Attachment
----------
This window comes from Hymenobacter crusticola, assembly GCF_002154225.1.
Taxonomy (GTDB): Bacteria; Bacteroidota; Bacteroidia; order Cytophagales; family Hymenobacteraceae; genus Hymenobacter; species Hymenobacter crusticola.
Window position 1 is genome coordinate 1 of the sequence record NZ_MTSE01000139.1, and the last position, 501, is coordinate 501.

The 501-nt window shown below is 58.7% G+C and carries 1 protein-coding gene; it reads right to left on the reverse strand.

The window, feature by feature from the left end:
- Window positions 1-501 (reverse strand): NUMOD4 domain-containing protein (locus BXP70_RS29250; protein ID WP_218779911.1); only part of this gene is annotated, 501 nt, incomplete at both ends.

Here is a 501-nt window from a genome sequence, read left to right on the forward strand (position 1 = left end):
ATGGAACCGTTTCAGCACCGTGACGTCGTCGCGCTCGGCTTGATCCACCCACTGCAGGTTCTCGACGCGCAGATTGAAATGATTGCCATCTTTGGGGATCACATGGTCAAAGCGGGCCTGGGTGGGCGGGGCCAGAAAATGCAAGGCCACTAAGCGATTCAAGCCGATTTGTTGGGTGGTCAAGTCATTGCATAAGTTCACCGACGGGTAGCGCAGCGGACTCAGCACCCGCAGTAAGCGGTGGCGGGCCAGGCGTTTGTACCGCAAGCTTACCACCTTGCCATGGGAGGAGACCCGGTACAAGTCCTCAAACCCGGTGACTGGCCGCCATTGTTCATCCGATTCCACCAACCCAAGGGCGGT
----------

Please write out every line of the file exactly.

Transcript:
This window comes from Hymenobacter crusticola, assembly GCF_002154225.1.
Taxonomy (GTDB): Bacteria; Bacteroidota; Bacteroidia; order Cytophagales; family Hymenobacteraceae; genus Hymenobacter; species Hymenobacter crusticola.
Window position 1 is genome coordinate 1 of the sequence record NZ_MTSE01000139.1, and the last position, 501, is coordinate 501.

The 501-nt window shown below is 58.7% G+C and carries 1 protein-coding gene; it reads right to left on the reverse strand.

The window, feature by feature from the left end:
- Window positions 1-501 (reverse strand): NUMOD4 domain-containing protein (locus BXP70_RS29250; protein ID WP_218779911.1); only part of this gene is annotated, 501 nt, incomplete at both ends.

Here is a 501-nt window from a genome sequence, read left to right on the forward strand (position 1 = left end):
ATGGAACCGTTTCAGCACCGTGACGTCGTCGCGCTCGGCTTGATCCACCCACTGCAGGTTCTCGACGCGCAGATTGAAATGATTGCCATCTTTGGGGATCACATGGTCAAAGCGGGCCTGGGTGGGCGGGGCCAGAAAATGCAAGGCCACTAAGCGATTCAAGCCGATTTGTTGGGTGGTCAAGTCATTGCATAAGTTCACCGACGGGTAGCGCAGCGGACTCAGCACCCGCAGTAAGCGGTGGCGGGCCAGGCGTTTGTACCGCAAGCTTACCACCTTGCCATGGGAGGAGACCCGGTACAAGTCCTCAAACCCGGTGACTGGCCGCCATTGTTCATCCGATTCCACCAACCCAAGGGCGGT